In this file photo from 2021, former Rep. Seth Berry, D-Bowdoinham, speaks at a press conference about a consumer-owned utility that would be independent and have a voter-elected board. Credit: Caitlin Andrews / BDN

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“Moves, and countermoves.”

Hearing those words spoken by Donald Sutherland, as the charming, villainous President Snow of Panem in the “Hunger Games” movies, evokes the image of two chess grandmasters playing with pawns.  

It also aptly describes the ongoing fight between “Our Power” and the “Maine Affordable Energy Coalition.” The former seeks to have an elected quasi-government board take over the assets and responsibilities of Central Maine Power (CMP) and Versant. The latter wants to bind “Our Power” by requiring voter approval for any proposals borrowing in excess of $1 billion secured by revenues.

The groups aligning on either side have some strange bedfellows. “Our Power” lists a multitude of Maine’s professional left amongst their supporters, such as the Maine People’s Alliance, the Maine Democratic Socialists, and the group “Swing Hard, Turn Left.”  The latter is led by former Portland Mayor and current Bangor Daily News columnist Ethan Strimling. However, former Maine GOP Chairman and current state Senator Rick Bennett is also a supporter of the effort.

The Maine Affordable Energy Coalition, also known as “No Blank Checks,” is primarily backed by CMP parent company Avangrid. Various business groups are unsurprisingly on the team, as is the Sportsman’s Alliance of Maine. But a wide variety of unions are also standing with them, including a group led by Strimling’s former mayoral “Special Assistant.”

Moves, and countermoves.

The politicking is only going to get worse from here on out, both in Augusta and on our airwaves. These are literally multi-billion dollar questions that will, most likely, find their way to the ballot. The legislature may counter the countermoves by offering their own competing measure, complicating things further.

I’m sure every voter in Maine will dive deep into the complex issues and develop a very deep understanding of the nuances of each proposal before casting their simple up-or-down vote on all these questions. Right?

Of course not.

These two citizen initiated bills — moves, and countermoves — are shining examples of everything wrong with our referendum process.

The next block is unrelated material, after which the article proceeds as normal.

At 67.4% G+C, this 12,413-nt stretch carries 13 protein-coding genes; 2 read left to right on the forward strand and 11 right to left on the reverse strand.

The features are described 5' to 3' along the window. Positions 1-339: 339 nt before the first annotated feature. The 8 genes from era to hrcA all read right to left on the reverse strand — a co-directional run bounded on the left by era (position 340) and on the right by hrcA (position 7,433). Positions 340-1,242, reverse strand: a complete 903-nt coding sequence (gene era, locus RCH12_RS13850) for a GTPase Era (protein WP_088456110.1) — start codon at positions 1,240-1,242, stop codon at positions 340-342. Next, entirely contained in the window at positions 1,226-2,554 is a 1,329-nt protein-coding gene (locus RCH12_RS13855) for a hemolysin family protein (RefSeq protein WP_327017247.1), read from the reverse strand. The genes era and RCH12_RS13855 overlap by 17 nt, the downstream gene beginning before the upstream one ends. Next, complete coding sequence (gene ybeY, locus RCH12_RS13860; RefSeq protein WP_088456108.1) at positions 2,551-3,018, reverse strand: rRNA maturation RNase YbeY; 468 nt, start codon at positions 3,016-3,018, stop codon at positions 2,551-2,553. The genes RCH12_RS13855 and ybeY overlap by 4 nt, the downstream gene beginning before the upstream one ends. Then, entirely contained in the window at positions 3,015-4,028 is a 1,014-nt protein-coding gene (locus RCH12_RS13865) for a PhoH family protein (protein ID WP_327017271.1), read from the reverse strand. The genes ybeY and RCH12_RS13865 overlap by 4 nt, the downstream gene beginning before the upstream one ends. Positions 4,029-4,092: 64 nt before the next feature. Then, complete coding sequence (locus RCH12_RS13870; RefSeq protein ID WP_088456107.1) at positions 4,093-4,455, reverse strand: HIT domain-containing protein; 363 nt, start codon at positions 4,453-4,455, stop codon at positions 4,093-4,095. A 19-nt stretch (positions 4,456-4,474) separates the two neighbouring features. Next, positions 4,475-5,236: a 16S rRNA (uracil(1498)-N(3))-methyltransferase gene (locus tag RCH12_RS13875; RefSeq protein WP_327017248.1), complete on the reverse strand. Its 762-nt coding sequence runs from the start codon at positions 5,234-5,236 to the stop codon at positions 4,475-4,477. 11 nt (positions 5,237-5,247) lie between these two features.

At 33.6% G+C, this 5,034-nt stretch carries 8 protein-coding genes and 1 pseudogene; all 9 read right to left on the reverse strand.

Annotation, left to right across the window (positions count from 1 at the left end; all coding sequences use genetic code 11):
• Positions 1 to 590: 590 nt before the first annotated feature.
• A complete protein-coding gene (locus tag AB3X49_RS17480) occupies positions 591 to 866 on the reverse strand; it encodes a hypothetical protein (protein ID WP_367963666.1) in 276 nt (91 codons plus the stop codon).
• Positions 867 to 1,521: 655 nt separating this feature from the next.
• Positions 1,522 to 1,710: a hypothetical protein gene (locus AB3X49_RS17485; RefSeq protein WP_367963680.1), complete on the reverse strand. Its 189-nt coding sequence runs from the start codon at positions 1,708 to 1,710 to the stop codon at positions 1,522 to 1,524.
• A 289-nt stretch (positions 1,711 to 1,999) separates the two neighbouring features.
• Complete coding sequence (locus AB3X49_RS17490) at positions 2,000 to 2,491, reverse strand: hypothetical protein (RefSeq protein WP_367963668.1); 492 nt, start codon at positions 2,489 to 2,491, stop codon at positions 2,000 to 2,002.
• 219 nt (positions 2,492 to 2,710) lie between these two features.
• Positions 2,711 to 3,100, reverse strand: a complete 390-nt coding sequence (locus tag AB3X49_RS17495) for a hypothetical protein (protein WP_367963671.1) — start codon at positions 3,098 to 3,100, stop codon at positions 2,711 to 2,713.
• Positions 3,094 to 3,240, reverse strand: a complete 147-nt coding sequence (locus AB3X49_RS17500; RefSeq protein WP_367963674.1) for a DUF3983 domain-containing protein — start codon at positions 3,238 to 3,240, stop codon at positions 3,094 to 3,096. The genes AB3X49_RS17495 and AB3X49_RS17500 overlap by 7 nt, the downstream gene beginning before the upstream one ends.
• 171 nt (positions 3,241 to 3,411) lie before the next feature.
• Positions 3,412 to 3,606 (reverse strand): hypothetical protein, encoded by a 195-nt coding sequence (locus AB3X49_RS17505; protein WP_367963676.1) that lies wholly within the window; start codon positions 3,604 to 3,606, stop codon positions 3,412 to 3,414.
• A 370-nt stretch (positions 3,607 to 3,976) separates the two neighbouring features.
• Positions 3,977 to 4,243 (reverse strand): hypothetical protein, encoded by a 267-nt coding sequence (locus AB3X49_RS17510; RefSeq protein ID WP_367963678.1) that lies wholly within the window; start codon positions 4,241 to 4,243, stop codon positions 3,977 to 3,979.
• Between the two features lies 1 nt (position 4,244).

These two bills will likely receive legislative public hearings. However, these hearings will essentially be all for show. The Legislature – the 186 individuals we have sent to Augusta to do a job – is powerless to amend the language written by the advocates.

They simply have to vote “yes” or “no” on the measure before them. They cannot offer solutions to address any identified weakness in the bills as written. They either make it into law as-is, or the question automatically goes out to the ballot.  

Moves, and countermoves.

“Our Power” would create an entirely new quasi-government agency. It would be headed by a 13-member board, seven of whom would be popularly elected – politicians – and eligible to seek taxpayer funding for their campaigns. Are more taxpayer-funded campaigns really the best use of dollars right now?

Employees would explicitly have the right to strike and the government entity would not be able to hire new long-term employees during a strike. Can you imagine if there was a strike ongoing last week during the windstorm? And no new crews could join the company?

I am sure some people see no issues with either of those parts of the legislation. Others could have concerns and might want to tweak those provisions. But guess what? None of that is subject to amendment under the Maine Constitution.  

The “Maine Affordable Energy” proposal is simpler, but still a headfake. It says that more than a billion dollars of borrowing against revenues requires voter approval. The corollary is that borrowing less than a billion does not need approval. Maybe a legislator – someone being paid to do a job – wants to amend the bill to require all revenue bonding be put to a vote.  

They can’t. No amendments allowed. They either vote “yes” or “no” on the draft written by lobbyists.  

The chess game being played on the political question of power distribution is a series of moves, and countermoves.  

But the Maine Constitution should not be subject to gamesmanship. It is time to reform the referendum process.

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Michael Cianchette, Opinion columnist

Michael Cianchette is a Navy reservist who served in Afghanistan. He is in-house counsel to a number of businesses in southern Maine and was a chief counsel to former Gov. Paul LePage.